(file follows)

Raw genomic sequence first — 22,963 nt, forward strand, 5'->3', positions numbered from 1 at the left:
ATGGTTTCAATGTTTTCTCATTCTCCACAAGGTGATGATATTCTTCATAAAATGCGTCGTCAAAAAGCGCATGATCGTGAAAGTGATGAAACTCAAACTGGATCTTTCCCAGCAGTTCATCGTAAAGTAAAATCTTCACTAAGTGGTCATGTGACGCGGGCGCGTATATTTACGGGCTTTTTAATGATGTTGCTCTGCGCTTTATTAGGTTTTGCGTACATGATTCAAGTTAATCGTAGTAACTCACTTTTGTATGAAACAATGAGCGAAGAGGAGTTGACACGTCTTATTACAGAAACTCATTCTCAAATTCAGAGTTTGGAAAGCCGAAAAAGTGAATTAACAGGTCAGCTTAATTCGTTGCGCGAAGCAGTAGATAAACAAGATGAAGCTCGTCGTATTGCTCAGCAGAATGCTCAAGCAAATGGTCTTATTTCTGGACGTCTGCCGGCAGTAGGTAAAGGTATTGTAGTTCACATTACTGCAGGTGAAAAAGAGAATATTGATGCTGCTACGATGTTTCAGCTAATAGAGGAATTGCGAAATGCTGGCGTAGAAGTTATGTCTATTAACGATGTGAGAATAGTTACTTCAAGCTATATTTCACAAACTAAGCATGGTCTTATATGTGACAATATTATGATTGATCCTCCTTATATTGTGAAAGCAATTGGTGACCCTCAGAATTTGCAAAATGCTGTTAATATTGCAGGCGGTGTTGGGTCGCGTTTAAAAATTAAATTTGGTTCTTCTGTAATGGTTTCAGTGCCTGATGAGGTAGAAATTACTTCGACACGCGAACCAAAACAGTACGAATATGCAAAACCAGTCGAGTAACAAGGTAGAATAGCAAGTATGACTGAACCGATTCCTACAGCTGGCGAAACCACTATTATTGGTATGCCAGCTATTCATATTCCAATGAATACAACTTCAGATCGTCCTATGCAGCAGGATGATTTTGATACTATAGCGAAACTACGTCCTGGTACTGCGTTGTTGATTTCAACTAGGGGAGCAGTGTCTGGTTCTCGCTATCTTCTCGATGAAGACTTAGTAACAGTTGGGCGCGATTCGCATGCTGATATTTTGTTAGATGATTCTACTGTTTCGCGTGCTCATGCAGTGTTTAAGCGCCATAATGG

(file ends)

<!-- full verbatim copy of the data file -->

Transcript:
Raw genomic sequence first — 22,963 nt, forward strand, 5'->3', positions numbered from 1 at the left:
ATGGTTTCAATGTTTTCTCATTCTCCACAAGGTGATGATATTCTTCATAAAATGCGTCGTCAAAAAGCGCATGATCGTGAAAGTGATGAAACTCAAACTGGATCTTTCCCAGCAGTTCATCGTAAAGTAAAATCTTCACTAAGTGGTCATGTGACGCGGGCGCGTATATTTACGGGCTTTTTAATGATGTTGCTCTGCGCTTTATTAGGTTTTGCGTACATGATTCAAGTTAATCGTAGTAACTCACTTTTGTATGAAACAATGAGCGAAGAGGAGTTGACACGTCTTATTACAGAAACTCATTCTCAAATTCAGAGTTTGGAAAGCCGAAAAAGTGAATTAACAGGTCAGCTTAATTCGTTGCGCGAAGCAGTAGATAAACAAGATGAAGCTCGTCGTATTGCTCAGCAGAATGCTCAAGCAAATGGTCTTATTTCTGGACGTCTGCCGGCAGTAGGTAAAGGTATTGTAGTTCACATTACTGCAGGTGAAAAAGAGAATATTGATGCTGCTACGATGTTTCAGCTAATAGAGGAATTGCGAAATGCTGGCGTAGAAGTTATGTCTATTAACGATGTGAGAATAGTTACTTCAAGCTATATTTCACAAACTAAGCATGGTCTTATATGTGACAATATTATGATTGATCCTCCTTATATTGTGAAAGCAATTGGTGACCCTCAGAATTTGCAAAATGCTGTTAATATTGCAGGCGGTGTTGGGTCGCGTTTAAAAATTAAATTTGGTTCTTCTGTAATGGTTTCAGTGCCTGATGAGGTAGAAATTACTTCGACACGCGAACCAAAACAGTACGAATATGCAAAACCAGTCGAGTAACAAGGTAGAATAGCAAGTATGACTGAACCGATTCCTACAGCTGGCGAAACCACTATTATTGGTATGCCAGCTATTCATATTCCAATGAATACAACTTCAGATCGTCCTATGCAGCAGGATGATTTTGATACTATAGCGAAACTACGTCCTGGTACTGCGTTGTTGATTTCAACTAGGGGAGCAGTGTCTGGTTCTCGCTATCTTCTCGATGAAGACTTAGTAACAGTTGGGCGCGATTCGCATGCTGATATTTTGTTAGATGATTCTACTGTTTCGCGTGCTCATGCAGTGTTTAAGCGCCATAATGG